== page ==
Seminole (Native Americans of the Southeast)

Seminole means "pioneer," or "runaway," possibly from the Spanish cimarron, "wild." The Seminoles, known as such by 1775, formed in the eighteenth century from members of other Indian peoples, mainly Creeks, but also Oconee, Yamasee, and others. Their traditional culture was similar to that of the Creeks. The Creek, Choctaw, Chickasaw, and Cherokee, and Seminole were known by non-natives in the nineteenth century as the Five Civilized Tribes.

Until 1962, the Miccosukee Indians were part of the Seminoles. According to their traditions, they were descended from Chiaha Indians. The name Miccosukee means "Red Person."

Location Located in north Florida in the early eighteenth century, the Seminole and Miccosukee were forced southward into the swamps, and west to Oklahoma, from the mid-nineteenth century on.

Population From a population of perhaps 1,500 in 1800, the tribe grew to about 5,000 in 1821. Roughly 400 Miccosukees and 2,000 Florida Seminoles were enrolled in the early 1990s. There were also roughly 10,500 Oklahoma Seminoles in 1991.

Language Seminoles spoke two mutually unintelligible Muskogean languages: Hitchiti, spoken by Oconee Indians and today mostly by Miccosukees, and Muskogee.

Historical Information

History Apalachee and Timucua Indians were the original inhabitants of north Florida. By about 1700, most had been killed by disease and raids by more northerly tribes. Non-Muskogee Oconee Indians from south Georgia, who moved south during the early eighteenth century, formed the kernel of the Seminole people. They were joined by Yamasee refugees from the Carolina Yamasee war, 1715-1716, as well as by some Apalachicola, Calusa, Hitchiti, and Chiaha Indians, and escaped slaves. The Chiaha were known by the late eighteenth century as Miccosukee. Several small Muskogean groups joined the nascent Seminoles in the late eighteenth century.


Seminoles considered themselves Creek; they supported Creeks in war and often attended their councils. They experienced considerable population growth after the 1814 Creek war, mainly from Muskogeans from Upper Creek towns. From this time on the dominant language among the Seminoles was Muskogee, or Creek. However, Seminole settlements, mainly between the Apalachicola and the Suwannee Rivers, were too scattered to permit the reestablishment of Creek towns and clan structures.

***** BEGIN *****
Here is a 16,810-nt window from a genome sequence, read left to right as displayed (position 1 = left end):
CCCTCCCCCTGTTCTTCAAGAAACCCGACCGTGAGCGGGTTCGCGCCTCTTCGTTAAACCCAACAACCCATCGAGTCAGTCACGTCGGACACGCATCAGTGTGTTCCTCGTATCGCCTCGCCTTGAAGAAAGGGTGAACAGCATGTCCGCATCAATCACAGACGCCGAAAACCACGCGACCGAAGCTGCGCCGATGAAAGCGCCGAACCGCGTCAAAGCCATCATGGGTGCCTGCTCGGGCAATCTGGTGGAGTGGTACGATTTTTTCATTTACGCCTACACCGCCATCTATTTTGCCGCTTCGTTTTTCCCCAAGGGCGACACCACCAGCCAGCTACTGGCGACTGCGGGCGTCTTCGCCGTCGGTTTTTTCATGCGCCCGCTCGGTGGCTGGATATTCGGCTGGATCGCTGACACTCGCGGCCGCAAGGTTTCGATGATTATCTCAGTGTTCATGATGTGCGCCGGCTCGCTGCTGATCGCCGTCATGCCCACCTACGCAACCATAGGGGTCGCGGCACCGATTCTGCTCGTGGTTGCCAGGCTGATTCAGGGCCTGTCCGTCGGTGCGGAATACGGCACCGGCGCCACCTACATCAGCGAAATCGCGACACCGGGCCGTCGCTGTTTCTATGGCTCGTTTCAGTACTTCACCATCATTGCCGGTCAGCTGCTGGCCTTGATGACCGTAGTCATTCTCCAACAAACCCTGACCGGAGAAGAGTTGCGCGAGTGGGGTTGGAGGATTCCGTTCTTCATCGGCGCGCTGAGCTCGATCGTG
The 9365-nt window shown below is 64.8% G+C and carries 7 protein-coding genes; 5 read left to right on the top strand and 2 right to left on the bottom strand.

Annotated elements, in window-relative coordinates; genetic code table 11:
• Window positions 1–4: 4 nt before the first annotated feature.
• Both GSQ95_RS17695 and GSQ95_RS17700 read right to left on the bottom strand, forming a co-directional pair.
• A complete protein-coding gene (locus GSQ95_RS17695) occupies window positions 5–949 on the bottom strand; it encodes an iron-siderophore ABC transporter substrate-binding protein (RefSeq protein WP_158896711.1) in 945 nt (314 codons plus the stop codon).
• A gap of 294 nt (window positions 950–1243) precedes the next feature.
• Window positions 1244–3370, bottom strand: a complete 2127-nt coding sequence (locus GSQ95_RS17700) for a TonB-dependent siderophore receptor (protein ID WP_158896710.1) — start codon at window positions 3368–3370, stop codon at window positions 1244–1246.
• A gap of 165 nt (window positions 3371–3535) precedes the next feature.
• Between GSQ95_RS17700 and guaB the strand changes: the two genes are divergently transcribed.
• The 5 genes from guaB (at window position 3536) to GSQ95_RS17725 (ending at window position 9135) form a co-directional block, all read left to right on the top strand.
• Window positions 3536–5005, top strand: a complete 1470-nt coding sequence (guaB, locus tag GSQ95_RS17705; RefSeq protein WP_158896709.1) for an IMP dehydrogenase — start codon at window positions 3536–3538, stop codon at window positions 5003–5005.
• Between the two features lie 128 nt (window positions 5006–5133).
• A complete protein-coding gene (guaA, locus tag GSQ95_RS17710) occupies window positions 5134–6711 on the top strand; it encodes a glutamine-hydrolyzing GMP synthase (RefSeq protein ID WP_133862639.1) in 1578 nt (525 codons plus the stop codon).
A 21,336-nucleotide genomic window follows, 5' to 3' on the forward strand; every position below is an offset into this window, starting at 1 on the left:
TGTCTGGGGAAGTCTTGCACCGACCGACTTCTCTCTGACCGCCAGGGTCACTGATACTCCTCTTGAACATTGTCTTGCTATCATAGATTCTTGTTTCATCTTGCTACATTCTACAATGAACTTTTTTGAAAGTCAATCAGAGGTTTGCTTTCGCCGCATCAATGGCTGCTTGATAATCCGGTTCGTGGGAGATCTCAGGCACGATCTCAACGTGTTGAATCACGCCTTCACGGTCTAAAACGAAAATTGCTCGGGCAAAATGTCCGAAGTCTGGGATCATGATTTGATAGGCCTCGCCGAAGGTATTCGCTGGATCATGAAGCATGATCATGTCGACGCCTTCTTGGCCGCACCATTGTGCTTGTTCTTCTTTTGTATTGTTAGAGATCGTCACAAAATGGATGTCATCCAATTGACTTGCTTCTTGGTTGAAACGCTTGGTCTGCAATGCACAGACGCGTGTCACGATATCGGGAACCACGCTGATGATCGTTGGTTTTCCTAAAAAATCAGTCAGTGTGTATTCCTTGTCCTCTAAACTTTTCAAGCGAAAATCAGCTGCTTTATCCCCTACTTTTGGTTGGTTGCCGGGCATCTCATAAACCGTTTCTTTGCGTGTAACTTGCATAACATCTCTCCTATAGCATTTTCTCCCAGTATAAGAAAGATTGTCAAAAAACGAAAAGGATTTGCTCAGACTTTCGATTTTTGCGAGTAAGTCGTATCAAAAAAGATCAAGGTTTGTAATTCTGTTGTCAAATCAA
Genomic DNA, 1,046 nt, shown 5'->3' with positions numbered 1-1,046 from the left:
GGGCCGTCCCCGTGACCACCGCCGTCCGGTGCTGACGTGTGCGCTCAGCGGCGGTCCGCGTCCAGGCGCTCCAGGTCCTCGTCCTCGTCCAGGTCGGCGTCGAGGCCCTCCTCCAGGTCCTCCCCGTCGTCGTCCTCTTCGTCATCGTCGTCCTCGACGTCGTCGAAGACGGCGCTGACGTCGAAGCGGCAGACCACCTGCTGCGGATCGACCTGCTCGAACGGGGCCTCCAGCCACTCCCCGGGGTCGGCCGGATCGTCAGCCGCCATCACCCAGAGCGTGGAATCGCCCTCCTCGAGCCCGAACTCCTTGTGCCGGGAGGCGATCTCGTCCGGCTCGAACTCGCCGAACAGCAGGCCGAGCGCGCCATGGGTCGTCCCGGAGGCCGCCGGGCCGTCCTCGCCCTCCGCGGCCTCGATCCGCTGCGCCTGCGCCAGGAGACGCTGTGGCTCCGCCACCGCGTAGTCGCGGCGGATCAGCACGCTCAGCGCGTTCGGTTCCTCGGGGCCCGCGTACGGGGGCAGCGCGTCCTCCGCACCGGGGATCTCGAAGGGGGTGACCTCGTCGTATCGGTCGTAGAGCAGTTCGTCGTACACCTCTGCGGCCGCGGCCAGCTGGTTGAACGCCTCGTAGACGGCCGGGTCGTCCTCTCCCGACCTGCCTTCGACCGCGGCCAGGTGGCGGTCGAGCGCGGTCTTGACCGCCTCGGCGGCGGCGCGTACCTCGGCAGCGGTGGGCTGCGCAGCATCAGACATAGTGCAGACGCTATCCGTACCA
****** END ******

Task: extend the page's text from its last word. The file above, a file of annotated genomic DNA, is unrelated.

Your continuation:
Prior to the Civil War some Seminoles owned slaves, but the slaves’ obligations were minimal, and Seminoles welcomed escaped slaves into their communities. Until 1821, U.S. slaves might flee across an international boundary to Florida. Even after that year, the region remained a haven for escaped slaves because of the presence of free African American and mixed African American and Seminole communities.

Seminoles first organized to fight the United States in 1817-1818. The conflict was begun by state militias chasing runaway slaves and resulted in the Spanish cession of Florida. Southern whites feared the possibility of an African American-Indian military alliance, and they were aware of the numbers of escaped slaves living in the area. Despite the best U.S. efforts, which included burning villages and other such tactics, the Seminole did not fall.

In the Treaty of Moultrie Creek (1823), the Seminole traded their north Florida land for a reservation in central Florida. The 1832 Treaty of Payne’s Landing, which was signed by unrepresentative chiefs and was not supported by most Seminoles, called for the tribe to relocate west to Indian Territory. By 1838, up to 1,500 Seminoles had been rounded up and penned in concentration camps.

These people were forcibly marched west, during which time as many as 1,000 died from disease, starvation, fatigue, heartbreak, and attacks from whites. Although under pressure to do so, the Seminole consistently refused to give up the considerable number of African Americans among them. In 1856, the western Seminole were given a strip of land of about two million acres west of the Creeks.

Resistance to relocation and to white slave-capturing raids led to the second Seminole war of 1835-1842. Under Osceola, Jumper, and other leaders, the Seminole waged a guerrilla war against the United States, retreating deep into the southern swamps. Although Osceola was captured (at a peace conference) and soon died in captivity, and although at war’s end most Seminoles, about 4,500 people, were forced into Indian Territory, the Seminole were not militarily defeated. The war ended because the United States decided not to spend more than the $30 million it had already spent or to lose more than the 1,500 soldiers that had already been killed.